TABLE IV______________________________________ α0 0.24922 α1 0.90792 α2 -1.63913 α3 1.034665 α4 -0.28467 α5 0.029039______________________________________
The above described filters provide that for various helical pitches, the filter maintains the same amount of mAs or noise reduction, or maintains the same percentage increase of FWHM. Such filters can be implemented without significantly increasing the processing time.
From the preceding description of various embodiments of the present invention, it is evident that the objects of the invention are attained. Although the invention has been described and illustrated in detail, it is to be clearly understood that the same is intended by way of illustration and example only and is not to be taken by way of limitation. Accordingly, the spirit and scope of the invention are to be limited only by the terms of the appended claims.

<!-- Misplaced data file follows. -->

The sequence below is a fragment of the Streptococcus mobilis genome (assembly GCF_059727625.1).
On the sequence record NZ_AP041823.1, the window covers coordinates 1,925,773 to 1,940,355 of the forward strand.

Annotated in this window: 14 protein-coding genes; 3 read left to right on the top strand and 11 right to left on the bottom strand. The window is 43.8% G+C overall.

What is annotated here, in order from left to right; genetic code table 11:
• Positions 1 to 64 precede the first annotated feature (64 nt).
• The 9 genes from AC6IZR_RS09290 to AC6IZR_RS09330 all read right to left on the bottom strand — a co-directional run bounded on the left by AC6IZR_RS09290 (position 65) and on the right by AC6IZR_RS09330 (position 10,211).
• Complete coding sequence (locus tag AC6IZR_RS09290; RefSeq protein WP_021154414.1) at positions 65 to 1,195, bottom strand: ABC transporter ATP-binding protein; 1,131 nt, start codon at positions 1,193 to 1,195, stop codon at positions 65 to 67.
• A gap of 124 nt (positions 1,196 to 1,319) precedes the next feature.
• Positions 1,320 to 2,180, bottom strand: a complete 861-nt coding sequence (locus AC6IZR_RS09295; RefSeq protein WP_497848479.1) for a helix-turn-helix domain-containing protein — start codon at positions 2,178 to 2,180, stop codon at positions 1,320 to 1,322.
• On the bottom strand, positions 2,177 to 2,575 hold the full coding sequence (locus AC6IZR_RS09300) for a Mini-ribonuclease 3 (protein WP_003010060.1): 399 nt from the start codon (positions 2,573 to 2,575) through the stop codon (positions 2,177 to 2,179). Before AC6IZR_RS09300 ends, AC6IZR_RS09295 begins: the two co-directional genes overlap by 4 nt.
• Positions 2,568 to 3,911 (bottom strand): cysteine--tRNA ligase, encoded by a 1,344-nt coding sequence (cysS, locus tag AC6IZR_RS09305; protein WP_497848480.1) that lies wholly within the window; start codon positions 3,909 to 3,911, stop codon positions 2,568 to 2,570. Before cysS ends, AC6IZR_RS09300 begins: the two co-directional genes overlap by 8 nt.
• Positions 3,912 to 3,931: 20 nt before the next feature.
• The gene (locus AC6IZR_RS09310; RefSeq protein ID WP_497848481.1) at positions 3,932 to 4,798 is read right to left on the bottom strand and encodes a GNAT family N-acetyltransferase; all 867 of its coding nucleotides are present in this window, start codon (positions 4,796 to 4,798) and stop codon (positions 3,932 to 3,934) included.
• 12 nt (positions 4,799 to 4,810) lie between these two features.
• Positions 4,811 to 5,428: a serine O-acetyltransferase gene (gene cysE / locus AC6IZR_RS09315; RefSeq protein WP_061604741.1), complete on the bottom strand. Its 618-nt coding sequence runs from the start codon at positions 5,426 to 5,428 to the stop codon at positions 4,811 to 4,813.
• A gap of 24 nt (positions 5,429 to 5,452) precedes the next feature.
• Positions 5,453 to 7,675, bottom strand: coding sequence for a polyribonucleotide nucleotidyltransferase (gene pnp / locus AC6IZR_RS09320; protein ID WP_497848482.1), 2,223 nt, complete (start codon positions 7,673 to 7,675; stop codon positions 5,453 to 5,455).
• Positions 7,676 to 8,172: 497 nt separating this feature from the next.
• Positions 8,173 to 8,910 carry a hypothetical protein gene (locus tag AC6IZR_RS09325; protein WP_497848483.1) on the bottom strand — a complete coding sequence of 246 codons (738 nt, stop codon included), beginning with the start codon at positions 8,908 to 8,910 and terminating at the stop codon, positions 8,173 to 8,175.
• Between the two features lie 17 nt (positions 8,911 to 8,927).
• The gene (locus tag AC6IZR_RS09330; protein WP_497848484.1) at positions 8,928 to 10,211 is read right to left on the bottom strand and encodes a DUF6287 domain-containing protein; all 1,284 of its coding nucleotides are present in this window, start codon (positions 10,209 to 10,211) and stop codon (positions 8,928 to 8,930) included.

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|U.S. Classification||378/15, 378/901, 378/4|
|International Classification||G06T1/00, G06T15/00, A61B6/03, G06T5/20|
|Cooperative Classification||A61B6/027, Y10S378/901, A61B6/032, G06T5/20|
|European Classification||A61B6/03B, G06T5/20|
|Aug 18, 1998||AS||Assignment|
Owner name: GENERAL ELECTRIC COMPANY, NEW YORK
Free format text: ASSIGNMENT OF ASSIGNORS INTEREST;ASSIGNORS:HU, HUI;SHEN, YUN;REEL/FRAME:009395/0305;SIGNING DATES FROM 19980706 TO 19980811